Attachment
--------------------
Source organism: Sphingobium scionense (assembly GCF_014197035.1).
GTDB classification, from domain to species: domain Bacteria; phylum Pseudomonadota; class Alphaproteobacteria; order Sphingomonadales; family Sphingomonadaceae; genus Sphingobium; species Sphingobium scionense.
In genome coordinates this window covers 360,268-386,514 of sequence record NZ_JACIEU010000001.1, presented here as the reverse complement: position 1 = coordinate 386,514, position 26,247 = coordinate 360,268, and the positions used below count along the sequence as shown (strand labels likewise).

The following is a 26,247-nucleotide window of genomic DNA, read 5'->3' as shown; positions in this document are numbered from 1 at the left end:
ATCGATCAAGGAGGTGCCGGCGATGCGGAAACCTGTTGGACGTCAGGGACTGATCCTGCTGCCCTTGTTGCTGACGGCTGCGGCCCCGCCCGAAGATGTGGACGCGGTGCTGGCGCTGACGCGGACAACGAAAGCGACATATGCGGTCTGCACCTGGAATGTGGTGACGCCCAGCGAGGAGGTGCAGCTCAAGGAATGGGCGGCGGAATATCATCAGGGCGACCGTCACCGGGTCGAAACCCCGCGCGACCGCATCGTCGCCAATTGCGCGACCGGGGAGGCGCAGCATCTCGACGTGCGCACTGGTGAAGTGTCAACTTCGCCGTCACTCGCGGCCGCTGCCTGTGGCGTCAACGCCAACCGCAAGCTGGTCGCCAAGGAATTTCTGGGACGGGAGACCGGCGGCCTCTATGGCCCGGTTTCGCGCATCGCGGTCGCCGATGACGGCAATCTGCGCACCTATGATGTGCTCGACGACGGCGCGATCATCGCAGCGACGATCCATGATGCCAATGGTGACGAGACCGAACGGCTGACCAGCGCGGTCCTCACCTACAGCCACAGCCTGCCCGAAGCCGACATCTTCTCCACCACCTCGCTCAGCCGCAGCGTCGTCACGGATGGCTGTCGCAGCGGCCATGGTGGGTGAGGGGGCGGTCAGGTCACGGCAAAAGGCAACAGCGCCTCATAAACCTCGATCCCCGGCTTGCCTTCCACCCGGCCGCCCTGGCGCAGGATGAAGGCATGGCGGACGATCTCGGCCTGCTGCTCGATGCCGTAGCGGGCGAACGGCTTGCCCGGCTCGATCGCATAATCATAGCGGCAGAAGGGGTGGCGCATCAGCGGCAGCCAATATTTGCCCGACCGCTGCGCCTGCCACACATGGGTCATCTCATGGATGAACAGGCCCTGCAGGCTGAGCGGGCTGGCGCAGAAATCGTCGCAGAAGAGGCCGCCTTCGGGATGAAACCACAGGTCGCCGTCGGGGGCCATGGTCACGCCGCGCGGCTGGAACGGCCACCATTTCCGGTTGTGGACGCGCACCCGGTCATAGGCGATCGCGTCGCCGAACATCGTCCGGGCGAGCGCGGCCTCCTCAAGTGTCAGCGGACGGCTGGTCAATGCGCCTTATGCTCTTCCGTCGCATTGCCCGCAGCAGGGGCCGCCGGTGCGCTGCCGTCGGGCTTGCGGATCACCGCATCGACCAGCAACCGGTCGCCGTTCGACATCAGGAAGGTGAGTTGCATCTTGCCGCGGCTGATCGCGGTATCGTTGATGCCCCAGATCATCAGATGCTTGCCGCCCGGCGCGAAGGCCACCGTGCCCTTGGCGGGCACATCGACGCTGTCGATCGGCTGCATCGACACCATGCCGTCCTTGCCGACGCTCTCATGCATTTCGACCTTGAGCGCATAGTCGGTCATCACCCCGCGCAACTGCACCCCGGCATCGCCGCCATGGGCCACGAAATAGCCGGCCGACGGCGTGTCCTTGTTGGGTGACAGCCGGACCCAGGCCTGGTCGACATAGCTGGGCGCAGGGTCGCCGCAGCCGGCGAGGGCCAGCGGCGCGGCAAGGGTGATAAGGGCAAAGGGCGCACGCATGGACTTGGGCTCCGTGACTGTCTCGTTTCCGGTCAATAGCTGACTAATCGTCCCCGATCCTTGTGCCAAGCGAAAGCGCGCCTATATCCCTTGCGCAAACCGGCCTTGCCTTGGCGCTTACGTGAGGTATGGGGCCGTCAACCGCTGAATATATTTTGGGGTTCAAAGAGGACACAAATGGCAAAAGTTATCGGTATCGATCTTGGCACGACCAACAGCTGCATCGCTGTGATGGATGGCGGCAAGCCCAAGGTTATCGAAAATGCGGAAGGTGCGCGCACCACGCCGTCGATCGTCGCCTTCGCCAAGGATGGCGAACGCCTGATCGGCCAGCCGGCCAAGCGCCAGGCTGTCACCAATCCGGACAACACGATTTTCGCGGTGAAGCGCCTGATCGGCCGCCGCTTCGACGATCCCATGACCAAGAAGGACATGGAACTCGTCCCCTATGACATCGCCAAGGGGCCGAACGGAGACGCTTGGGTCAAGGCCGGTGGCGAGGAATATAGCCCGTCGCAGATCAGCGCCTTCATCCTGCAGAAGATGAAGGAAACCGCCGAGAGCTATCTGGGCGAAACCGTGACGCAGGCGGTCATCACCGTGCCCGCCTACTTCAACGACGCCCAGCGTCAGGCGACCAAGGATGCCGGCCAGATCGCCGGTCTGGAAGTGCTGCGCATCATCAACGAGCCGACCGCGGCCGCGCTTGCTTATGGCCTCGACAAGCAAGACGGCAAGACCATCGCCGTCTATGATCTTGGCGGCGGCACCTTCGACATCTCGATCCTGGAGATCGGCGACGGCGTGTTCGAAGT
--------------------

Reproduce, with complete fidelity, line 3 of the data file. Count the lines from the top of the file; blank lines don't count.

In genome coordinates this window covers 360,268-386,514 of sequence record NZ_JACIEU010000001.1, presented here as the reverse complement: position 1 = coordinate 386,514, position 26,247 = coordinate 360,268, and the positions used below count along the sequence as shown (strand labels likewise).